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Defunding Sterile Processing

Updated: Jul 11

The lack of funding for sterile processing in the medical field is becoming an increasingly signification issue nationwide. The prevalent challenges include the lack of space, malfunctioning equipment, and low salaries. Employees are often forced to work with outdated equipment in obsolete environments. Salaries in sterile processing are becoming comparable to non-technical enterprises like fast food. It doesn't take but a few minutes on platforms like LinkedIn and Facebook to find comments like " Add to this the comparatively low pay scale (as compared to the value + complexity of SPD's work, as well as other clinical wages across surgical service roles) and you start to see why so many hospitals are losing this "Wage War" in SPD" and "I graduated from school and got my CRCST certification 2years ago but because of the low pay and high cost of living I haven't searched for a position".


In April 2024, hospitals had an average operating income margin of 3.9%. While departments that generate income receive the majority of the operating budget, the Sterile Processing (SPD) does not fall into this category. SPD is considered a support department that has a negative impact on the budget. However, unlike other support departments, SPD plays a crucial role in patient care by directly influencing infection control. Infection control failures are one of the leading costs that affect hospital budgets. According to the CDC, there were approximately 110,800 surgical site infections associated with inpatient surgeries in the U.S. in 2015, and in 2022 there was an approximate 4% increase.. The NIH estimates that the average cost of a hospital-acquired infection (HAI) ranges from $28.4 billion to $45 billion.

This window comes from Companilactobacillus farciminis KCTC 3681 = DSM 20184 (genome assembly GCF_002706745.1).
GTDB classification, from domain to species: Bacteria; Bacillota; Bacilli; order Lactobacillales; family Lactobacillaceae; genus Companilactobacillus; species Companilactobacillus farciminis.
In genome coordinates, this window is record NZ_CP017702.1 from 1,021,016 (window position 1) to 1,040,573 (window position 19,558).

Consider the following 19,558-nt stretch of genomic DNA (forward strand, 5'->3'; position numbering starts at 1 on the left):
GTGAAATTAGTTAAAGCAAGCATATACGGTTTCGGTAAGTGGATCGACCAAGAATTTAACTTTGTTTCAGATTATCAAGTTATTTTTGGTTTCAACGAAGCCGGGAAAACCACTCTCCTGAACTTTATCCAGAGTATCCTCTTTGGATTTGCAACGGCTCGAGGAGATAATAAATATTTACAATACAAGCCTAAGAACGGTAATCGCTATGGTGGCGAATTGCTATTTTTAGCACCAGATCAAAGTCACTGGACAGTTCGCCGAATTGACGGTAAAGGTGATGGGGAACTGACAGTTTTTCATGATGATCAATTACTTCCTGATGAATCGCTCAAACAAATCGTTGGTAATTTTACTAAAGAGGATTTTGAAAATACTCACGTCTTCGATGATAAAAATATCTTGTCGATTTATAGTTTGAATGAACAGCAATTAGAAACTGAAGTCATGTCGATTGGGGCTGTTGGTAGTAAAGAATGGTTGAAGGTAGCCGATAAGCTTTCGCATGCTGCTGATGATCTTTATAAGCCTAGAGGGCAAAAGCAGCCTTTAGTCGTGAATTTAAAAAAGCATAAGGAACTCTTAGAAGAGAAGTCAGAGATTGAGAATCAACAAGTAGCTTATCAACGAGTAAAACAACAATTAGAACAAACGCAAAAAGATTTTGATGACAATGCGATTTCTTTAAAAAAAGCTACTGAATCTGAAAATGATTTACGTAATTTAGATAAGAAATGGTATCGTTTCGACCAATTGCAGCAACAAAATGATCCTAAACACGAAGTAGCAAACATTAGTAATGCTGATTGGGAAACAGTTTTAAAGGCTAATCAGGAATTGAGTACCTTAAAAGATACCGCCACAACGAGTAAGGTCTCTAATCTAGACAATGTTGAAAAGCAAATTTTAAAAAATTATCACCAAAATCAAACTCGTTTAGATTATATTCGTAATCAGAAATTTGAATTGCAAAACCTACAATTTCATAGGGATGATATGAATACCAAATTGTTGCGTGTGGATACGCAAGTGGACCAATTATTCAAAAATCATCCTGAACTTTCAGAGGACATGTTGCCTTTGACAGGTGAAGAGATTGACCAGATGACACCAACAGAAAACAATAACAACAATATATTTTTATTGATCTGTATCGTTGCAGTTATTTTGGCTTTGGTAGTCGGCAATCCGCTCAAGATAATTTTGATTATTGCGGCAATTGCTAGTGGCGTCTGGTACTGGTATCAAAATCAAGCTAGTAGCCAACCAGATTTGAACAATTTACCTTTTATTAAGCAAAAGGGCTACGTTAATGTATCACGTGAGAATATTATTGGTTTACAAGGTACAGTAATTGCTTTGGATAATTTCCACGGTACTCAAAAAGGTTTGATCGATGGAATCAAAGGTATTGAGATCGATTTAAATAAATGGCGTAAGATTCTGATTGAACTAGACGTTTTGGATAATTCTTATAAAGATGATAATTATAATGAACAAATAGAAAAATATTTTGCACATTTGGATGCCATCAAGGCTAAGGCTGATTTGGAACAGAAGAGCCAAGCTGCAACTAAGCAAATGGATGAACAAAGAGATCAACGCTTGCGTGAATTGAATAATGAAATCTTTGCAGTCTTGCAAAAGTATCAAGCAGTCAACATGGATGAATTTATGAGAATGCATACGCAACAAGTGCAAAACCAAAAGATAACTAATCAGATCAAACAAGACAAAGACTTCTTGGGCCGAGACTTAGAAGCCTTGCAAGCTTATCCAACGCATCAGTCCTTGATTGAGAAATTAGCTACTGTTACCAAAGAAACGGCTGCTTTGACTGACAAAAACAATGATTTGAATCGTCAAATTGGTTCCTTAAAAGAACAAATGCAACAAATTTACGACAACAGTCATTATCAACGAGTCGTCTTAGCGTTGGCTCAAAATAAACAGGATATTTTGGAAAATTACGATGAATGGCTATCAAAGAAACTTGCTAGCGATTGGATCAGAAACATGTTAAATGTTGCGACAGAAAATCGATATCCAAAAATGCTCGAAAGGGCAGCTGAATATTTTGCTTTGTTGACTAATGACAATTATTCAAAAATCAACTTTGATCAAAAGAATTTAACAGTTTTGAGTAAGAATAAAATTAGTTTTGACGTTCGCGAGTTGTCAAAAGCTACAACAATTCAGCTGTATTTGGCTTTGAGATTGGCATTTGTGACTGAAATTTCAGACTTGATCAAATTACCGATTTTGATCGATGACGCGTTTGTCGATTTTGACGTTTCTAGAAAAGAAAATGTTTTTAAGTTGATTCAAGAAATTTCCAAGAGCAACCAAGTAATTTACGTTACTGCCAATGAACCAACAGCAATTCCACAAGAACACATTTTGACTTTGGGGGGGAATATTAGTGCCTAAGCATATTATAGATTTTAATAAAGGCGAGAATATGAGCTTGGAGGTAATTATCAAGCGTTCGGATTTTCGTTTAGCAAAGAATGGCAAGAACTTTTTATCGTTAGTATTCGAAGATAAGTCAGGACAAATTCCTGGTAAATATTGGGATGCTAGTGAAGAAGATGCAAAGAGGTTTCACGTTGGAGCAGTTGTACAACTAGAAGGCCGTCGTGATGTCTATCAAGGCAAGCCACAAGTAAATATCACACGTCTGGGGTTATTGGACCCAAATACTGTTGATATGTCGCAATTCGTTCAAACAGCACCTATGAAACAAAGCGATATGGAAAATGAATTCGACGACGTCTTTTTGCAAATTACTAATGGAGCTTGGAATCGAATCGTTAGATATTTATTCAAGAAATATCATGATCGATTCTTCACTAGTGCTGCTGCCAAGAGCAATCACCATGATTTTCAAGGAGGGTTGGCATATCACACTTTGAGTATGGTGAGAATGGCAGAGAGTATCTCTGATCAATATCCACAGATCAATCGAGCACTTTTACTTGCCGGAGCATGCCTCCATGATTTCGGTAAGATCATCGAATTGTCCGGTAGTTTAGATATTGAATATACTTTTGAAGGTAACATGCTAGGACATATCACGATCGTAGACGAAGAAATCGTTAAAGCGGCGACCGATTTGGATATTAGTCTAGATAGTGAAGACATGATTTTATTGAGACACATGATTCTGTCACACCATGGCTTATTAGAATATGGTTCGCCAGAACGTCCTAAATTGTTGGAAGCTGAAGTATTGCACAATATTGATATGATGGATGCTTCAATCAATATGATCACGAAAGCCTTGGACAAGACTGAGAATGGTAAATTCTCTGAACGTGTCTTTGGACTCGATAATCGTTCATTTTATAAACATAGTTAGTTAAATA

Unfortunately, numerous hospital administrations continue to view sterile processing as an entry-level position similar to washing dishes. This perception of SPD is not surprising, given the historical opposition from nursing and hospital associations to legislation mandating certification for sterile processing technicians. Currently, only six states acknowledge the significance of certification in sterile processing. Hospital associations are concerned with wage growth, while nursing associations have been concerned with the hierarchy of the political order within the medical field. In New York, the term "licensing" was a concern which caused the governor to veto the original legislation. Percention of the sterile processing department ads to the defunding process.


Out of order sign

The risk to patients is evident. Hospitals that persist in inadequately funding sterile processing are endangering both their staff and patients. Understaffed Sterile Processing departments are forced to work at a faster pace to meet demand, leading to an increased likelihood of errors reaching patients and staff injuries. Due to lack of time or resources, education often takes a back seat, unlike in areas like the Operating Room where there is typically dedicated support from one or two educators. Sterile processing staff remain undertrained. Sterile processing consultations are increasingly revealing deplorable conditions, from HVAC system failures to malfunctioning cleaning and sterilization equipment, which are becoming commonplace.


If the driving force behind funding the sterile processing department isn't patient care, what is? Creating an environment to support more operating room cases is certainly important. The OR is the breadbasket for hospital. However, not factoring in the negative impact resulting from understaffed and poorly operating sterile processing departments will likely negate some of those gains. The average cost of a surgical site infection is $25,546.

Where does this leave us if the Hippocratic Oath emphasizes the importance of "first, do no harm"?




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